Anyway, Dan was over on Saturday, and after having a picnic from the local farm shop, and after teaching me how to set up the heathens.club VPN with WireGuard, I somehow decided it was radiofurtling time. Dan patiently joined in and after not long we were unravelling a huge length of Flexweave antenna wire. After a chat with the neighbours we found a tree in their garden far enough away to tie it to, and hooked it up to my radio. We didn't measure it like you are supposed to; we just hooked it up. It was between 35m and 40m, we think, so much longer than I originally intended, and roughly suited to the 80m band. A tape measure has been ordered.
Knots (a tangent)
I'd also realised that my understanding of knots had faded a little since I was a cub. I clumsily knotted the paracord to the tree in any way that would hold. This big mess, of course, led to lots of loss on tension in the heavy antenna. Dan cleverly suggested using another tree as a pulley, which worked pretty well. However, I now know about the midshipman's hitch, an adjustable hitch knot which loops around a tree. After you have your tension in the rope, you can slide the hitch along the line without retying the knot. There's also the adjustable grip hitch and the tautline hitch, but the midshipman's hitch has the advantage that, while being tied, it forms an awning hitch, which begins to take the load temporarily. Fellow members of CDARC favour the lorryman's hitch, the rolling hitch or the sheep shank. For knot fans, a more recent innovation is the Farrimond friction hitch, invented in 2008 by Bristolian Barry Farrimond, which provides a quick-release mechanism. Maybe any of these knots are good enough; the astronauts on STS-82, the twenty-second NASA space shuttle Discovery flight, thought that the tautline hitch was good enough for them.
Some use paracord or rope along the whole length of the antenna to support it, not just from the isolator. Richard G4AWP uses fishing line in antennas. He constructs a slack line and uses a fishing line to take up the slack. In a storm, if the tree supporting it sways and pulls the line too much, the fishing line will break. What remains is a slack antenna, intact and still usable, even if a bit slack. I thought this was a clever trick.
Any of these approaches would be an improvement on my knotwork on Saturday, really. I've also got some little pulleys to build on Dan's suggestion and get even more tension.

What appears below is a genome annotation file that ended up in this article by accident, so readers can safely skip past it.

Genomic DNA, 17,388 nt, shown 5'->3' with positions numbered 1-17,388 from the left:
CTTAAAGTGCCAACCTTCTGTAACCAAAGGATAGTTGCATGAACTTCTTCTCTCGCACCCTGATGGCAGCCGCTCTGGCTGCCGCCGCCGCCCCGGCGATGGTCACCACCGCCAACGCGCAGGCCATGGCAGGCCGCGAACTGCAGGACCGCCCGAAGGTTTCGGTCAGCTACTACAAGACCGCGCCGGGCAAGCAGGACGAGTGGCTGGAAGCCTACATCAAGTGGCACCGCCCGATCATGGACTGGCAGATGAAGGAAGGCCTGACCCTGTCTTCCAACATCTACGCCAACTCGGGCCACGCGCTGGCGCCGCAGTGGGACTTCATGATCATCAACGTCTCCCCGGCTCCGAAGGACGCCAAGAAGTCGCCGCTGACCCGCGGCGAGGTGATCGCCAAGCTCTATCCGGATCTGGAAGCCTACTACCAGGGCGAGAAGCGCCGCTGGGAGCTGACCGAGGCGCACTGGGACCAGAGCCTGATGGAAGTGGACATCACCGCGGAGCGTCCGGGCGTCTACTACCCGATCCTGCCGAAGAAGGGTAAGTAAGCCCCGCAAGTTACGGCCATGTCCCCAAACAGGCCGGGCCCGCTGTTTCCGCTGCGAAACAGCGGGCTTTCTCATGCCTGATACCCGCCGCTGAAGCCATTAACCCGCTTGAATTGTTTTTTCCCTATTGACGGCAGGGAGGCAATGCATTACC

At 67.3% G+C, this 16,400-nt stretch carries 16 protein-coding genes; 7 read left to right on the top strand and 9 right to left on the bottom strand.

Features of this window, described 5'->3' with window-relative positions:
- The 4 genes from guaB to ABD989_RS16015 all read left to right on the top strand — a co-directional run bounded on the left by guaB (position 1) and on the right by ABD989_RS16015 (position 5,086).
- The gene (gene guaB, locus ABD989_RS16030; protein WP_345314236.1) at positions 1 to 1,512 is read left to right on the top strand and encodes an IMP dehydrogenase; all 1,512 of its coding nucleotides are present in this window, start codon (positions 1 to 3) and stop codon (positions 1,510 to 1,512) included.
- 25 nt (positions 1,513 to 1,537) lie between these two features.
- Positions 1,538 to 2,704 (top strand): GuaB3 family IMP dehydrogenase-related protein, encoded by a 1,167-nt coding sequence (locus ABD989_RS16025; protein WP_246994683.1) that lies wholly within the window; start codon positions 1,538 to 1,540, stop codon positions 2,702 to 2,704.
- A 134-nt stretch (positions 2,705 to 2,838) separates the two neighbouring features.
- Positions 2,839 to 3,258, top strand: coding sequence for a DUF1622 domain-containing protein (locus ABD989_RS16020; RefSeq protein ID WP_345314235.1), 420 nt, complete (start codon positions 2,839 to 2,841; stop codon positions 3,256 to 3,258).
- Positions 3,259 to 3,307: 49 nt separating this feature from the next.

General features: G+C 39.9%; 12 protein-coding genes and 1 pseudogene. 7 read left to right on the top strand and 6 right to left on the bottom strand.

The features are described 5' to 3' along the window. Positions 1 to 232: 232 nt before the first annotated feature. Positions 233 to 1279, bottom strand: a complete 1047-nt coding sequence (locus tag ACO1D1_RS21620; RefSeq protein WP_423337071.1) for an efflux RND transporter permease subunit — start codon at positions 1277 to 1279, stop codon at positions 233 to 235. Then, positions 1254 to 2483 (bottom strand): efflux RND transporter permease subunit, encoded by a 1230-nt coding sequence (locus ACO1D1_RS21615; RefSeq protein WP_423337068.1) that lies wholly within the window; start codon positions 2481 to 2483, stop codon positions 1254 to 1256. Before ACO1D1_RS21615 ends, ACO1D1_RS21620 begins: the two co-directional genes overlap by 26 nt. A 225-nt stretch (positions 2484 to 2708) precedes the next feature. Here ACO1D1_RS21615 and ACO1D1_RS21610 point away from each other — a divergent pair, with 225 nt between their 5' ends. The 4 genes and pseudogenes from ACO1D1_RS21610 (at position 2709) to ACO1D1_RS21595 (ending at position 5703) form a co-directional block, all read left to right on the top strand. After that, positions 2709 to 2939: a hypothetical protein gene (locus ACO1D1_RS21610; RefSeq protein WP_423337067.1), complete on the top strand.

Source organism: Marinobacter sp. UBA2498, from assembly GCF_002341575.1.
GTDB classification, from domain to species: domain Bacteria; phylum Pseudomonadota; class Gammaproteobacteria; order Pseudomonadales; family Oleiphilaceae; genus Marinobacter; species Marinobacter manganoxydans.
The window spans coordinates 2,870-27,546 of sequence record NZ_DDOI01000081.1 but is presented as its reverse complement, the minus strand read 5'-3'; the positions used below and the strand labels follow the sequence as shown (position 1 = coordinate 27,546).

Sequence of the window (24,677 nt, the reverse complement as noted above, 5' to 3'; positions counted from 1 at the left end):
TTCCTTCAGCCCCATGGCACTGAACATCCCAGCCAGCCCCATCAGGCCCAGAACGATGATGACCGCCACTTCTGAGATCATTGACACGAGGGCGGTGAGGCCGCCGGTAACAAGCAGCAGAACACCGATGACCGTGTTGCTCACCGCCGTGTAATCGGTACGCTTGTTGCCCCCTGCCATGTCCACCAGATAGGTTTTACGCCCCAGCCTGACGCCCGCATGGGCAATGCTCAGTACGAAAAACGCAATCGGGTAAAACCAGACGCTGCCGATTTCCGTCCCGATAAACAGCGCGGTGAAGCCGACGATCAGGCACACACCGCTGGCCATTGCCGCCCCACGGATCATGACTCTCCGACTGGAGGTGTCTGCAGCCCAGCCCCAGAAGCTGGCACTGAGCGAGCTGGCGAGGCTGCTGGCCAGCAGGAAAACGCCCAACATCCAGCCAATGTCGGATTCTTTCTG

Back to the radio
With the radio sitting outside on an upturned box and us sitting on the gravel in the driveway, Dan began to scan the dial. After a few minutes he had found a voice call on the 40m band from a station doing some HF contesting in Dimitrovgrad in Bulgaria. He found shortwave programmes from the Vatican and Iran. We tried out FT8 and, although we didn't get around to doing any actual transmission, after running WSJT-X, in the first couple of slots we saw stations transmitting from Odessa in Ukraine (square KN56) and Medan in Indonesia (square NJ93). Overall the 40m FT8 channel sounded absolutely packed, with warbles on top of warbles on top of warbles. We found the same when we tried WSPR. Our original plan to transmit an image over slow-scan television was foiled because of the volume of traffic. This antenna picked up so much more than I ever got messing about with radio back home in Somerset.
So it's safe to say the antenna worked well. Going over to the 30m band, the FT8 was very clear. I also tried JS8Call, but it was getting both dark and cold, and in the few minutes I tried listening on 7.078MHz and 10.130MHz I couldn't hear much in the way of readable traffic. I'll try again soon.
Dan commented later that we'd had a go at real amateur radio. In spite of (or maybe because of) the weird warbles and buzzes, various modes and modulations, and chaotic traffic on the shortwave bands, I'd tend to agree. It was fun to hook up a monster antenna to some trees capable of receiving signals over 10,000km away, and we've only really scratched the surface of what we can do below 30MHz.
I had another go at making Default Stew, considering feedback given a few weeks ago. This time I added six Lincolnshire sausages but added the mushrooms and beans much later in the cooking. It's better, and less on the bitter side, but the next iteration will feature no cumin, no cinnamon, no dark chocolate, and use much more smoked paprika. Maybe even some caraway seeds. Adding soy sauce to the stew really helped the flavour, so maybe it needs a sprinkle of salt. Or, y'know, soy sauce. Anyway, these things take time to get right.
Being outside and doing things you enjoy is good for you.